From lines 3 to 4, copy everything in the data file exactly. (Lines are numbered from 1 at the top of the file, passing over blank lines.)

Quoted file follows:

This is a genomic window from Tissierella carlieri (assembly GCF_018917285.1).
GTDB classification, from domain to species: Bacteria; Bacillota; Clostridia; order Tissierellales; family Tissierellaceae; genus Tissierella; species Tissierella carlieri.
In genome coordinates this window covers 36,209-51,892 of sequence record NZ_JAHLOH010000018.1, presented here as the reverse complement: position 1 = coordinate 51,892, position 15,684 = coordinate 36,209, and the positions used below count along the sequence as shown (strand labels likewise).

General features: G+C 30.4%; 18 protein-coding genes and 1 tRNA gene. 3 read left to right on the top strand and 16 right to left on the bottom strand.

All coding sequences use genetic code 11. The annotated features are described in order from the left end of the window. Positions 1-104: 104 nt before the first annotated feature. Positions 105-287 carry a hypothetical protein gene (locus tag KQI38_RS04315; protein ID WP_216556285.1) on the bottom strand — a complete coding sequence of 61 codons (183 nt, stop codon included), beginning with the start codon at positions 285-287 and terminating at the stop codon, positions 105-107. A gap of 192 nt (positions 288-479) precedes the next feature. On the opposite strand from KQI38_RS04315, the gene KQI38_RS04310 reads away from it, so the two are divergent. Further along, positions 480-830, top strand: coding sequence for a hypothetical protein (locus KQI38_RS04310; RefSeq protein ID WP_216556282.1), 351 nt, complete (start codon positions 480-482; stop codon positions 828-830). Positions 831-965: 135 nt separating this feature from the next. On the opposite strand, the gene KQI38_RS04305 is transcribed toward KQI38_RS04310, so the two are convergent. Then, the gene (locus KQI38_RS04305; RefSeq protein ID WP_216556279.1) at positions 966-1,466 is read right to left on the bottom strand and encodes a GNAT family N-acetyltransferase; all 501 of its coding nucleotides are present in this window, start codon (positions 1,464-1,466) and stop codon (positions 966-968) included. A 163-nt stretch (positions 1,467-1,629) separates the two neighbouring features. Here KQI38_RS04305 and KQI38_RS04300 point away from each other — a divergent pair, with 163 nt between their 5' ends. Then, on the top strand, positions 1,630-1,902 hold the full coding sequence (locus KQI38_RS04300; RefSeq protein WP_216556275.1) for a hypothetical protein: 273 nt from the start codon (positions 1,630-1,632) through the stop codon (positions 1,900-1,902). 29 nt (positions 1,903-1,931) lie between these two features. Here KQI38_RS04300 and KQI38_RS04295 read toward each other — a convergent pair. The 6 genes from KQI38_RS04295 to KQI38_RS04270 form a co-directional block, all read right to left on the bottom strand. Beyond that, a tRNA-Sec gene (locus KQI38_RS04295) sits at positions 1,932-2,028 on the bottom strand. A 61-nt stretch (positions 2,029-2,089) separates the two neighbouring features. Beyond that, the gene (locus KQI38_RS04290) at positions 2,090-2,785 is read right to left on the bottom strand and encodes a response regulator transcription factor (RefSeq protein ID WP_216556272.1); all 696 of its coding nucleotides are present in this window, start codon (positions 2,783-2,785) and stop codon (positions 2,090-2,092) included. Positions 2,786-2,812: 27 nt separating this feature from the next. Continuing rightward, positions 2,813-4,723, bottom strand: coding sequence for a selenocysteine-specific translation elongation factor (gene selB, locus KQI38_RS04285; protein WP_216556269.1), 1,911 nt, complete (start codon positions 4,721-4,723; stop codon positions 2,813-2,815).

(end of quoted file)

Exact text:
In genome coordinates this window covers 36,209-51,892 of sequence record NZ_JAHLOH010000018.1, presented here as the reverse complement: position 1 = coordinate 51,892, position 15,684 = coordinate 36,209, and the positions used below count along the sequence as shown (strand labels likewise).

General features: G+C 30.4%; 18 protein-coding genes and 1 tRNA gene. 3 read left to right on the top strand and 16 right to left on the bottom strand.